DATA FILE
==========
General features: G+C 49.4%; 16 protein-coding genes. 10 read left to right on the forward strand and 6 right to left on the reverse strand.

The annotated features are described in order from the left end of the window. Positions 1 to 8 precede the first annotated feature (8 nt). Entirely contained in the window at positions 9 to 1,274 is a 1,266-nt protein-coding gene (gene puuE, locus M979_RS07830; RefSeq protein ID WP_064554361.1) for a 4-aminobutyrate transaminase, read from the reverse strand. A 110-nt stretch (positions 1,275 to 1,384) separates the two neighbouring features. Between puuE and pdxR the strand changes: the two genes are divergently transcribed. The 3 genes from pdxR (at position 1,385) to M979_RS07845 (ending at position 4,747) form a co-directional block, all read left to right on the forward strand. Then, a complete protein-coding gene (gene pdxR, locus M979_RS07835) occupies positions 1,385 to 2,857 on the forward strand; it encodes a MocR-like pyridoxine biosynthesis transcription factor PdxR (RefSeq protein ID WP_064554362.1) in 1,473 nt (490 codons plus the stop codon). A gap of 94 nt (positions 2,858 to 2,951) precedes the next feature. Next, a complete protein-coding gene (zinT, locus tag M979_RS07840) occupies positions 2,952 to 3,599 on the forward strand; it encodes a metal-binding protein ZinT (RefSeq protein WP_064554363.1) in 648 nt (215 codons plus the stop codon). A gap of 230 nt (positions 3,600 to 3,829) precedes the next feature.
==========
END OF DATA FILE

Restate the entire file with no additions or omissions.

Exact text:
General features: G+C 49.4%; 16 protein-coding genes. 10 read left to right on the forward strand and 6 right to left on the reverse strand.

The annotated features are described in order from the left end of the window. Positions 1 to 8 precede the first annotated feature (8 nt). Entirely contained in the window at positions 9 to 1,274 is a 1,266-nt protein-coding gene (gene puuE, locus M979_RS07830; RefSeq protein ID WP_064554361.1) for a 4-aminobutyrate transaminase, read from the reverse strand. A 110-nt stretch (positions 1,275 to 1,384) separates the two neighbouring features. Between puuE and pdxR the strand changes: the two genes are divergently transcribed. The 3 genes from pdxR (at position 1,385) to M979_RS07845 (ending at position 4,747) form a co-directional block, all read left to right on the forward strand. Then, a complete protein-coding gene (gene pdxR, locus M979_RS07835) occupies positions 1,385 to 2,857 on the forward strand; it encodes a MocR-like pyridoxine biosynthesis transcription factor PdxR (RefSeq protein ID WP_064554362.1) in 1,473 nt (490 codons plus the stop codon). A gap of 94 nt (positions 2,858 to 2,951) precedes the next feature. Next, a complete protein-coding gene (zinT, locus tag M979_RS07840) occupies positions 2,952 to 3,599 on the forward strand; it encodes a metal-binding protein ZinT (RefSeq protein WP_064554363.1) in 648 nt (215 codons plus the stop codon). A gap of 230 nt (positions 3,600 to 3,829) precedes the next feature.